by Mike Mercurio, Esq. After all those years of toiling to build a business and make it successful, the time has finally arrived for a graceful exit. Of course, graceful is really about maximizing value, making certain the owner reaps the rewards he or she deserves. Exit strategies abound to turn the owner into a savvy seller who leaves no money on the table. Determining the true value of the business is, of course, the obvious place to start. There’s no shortage of consultants and advisors available to help place a proper valuation on the assets. And if the valuation exceeds what seems reasonable, remember that no seller ever turns down a highly inflated offering price. Sometimes, however, the overemphasis on price causes the seller to disregard the overall terms and structure of an exit transaction. Key elements of the transaction should include: assets and liabilities to include or exclude; pre-tax settlement or exclusion opportunities; existing contractual relationships; and possible future relationships between the buyer and seller. Advisors may competently give counsel on these issues, but the seller must also take the time to actually listen. Then there are always the tax considerations. The seller wants to reduce taxes associated with the sale, but minimizing the company’s profits to avoid taxes can also devalue the company for a prospective buyer. It can be a tricky balancing act to accurately represent a company’s true value while trying to circumvent an unwieldy tax burden when exiting. Just as planning was essential in building the business, it’s just as necessary for exiting. A common mistake of business owners is the failure to provide enough time to finalize a properly executed business strategy. By assembling a team, building a strategy, and managing the entire process, the seller drives the exit process rather than letting potential buyers gain control. It’s about the seller knowing what he or she wants, and the knowledge gained in planning prevents bargaining from a position of weakness. Most business owners have the vast majority of their personal wealth tied up in their business. Leaving this business for most individuals is a once-in-a-lifetime event. With careful planning and attention to detail, it can also be a memorable one financially.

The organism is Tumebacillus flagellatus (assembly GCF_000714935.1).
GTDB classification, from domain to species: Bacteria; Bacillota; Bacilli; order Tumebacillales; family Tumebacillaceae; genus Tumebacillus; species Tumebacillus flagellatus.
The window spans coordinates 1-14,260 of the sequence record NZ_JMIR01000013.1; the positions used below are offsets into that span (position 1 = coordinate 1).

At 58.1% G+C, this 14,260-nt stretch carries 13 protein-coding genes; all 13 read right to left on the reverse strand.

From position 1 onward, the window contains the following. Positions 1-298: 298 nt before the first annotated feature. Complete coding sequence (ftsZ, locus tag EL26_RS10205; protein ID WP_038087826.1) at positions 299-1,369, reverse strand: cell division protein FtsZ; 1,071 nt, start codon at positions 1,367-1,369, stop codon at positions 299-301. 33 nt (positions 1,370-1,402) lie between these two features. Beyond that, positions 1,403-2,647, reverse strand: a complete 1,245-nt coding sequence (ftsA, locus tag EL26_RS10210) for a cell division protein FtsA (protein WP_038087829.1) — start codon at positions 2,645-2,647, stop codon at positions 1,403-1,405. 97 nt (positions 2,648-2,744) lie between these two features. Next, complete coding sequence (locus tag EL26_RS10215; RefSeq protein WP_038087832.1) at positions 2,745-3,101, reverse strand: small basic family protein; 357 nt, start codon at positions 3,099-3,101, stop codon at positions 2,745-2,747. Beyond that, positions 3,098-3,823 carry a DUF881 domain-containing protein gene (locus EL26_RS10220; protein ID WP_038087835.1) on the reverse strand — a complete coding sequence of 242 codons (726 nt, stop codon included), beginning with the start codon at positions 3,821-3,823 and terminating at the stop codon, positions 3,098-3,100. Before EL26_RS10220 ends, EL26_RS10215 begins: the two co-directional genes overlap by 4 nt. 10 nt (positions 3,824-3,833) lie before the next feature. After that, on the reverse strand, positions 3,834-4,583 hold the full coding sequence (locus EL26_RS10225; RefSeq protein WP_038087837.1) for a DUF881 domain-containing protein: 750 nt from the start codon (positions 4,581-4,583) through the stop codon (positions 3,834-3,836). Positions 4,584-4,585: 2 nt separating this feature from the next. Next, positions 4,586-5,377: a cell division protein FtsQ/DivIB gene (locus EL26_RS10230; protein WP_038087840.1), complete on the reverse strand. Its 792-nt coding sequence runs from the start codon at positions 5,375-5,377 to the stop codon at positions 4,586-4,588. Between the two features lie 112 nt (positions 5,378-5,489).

About Mike Mercurio
Michael N. Mercurio is a Principal at Offit Kurman and Chair of the firm’s Business Law and Transactions Group. He regularly counsels entrepreneurial individuals and assorted entities on all aspects of business and commerce, including formation and structure, ownership, management and control, financial and capital, expansion and acquisition; sale and transfer; and contraction and dissolution. He has substantial experience representing clients in technology, cyber, healthcare, government contracting arena, assisting them through growth and maturation as well as mergers, acquisitions and internal transitions. Mr. Mercurio can be reached at email@example.com. To find out more about Offit Kurman’s Merger & Acquisitions Group, please click here.
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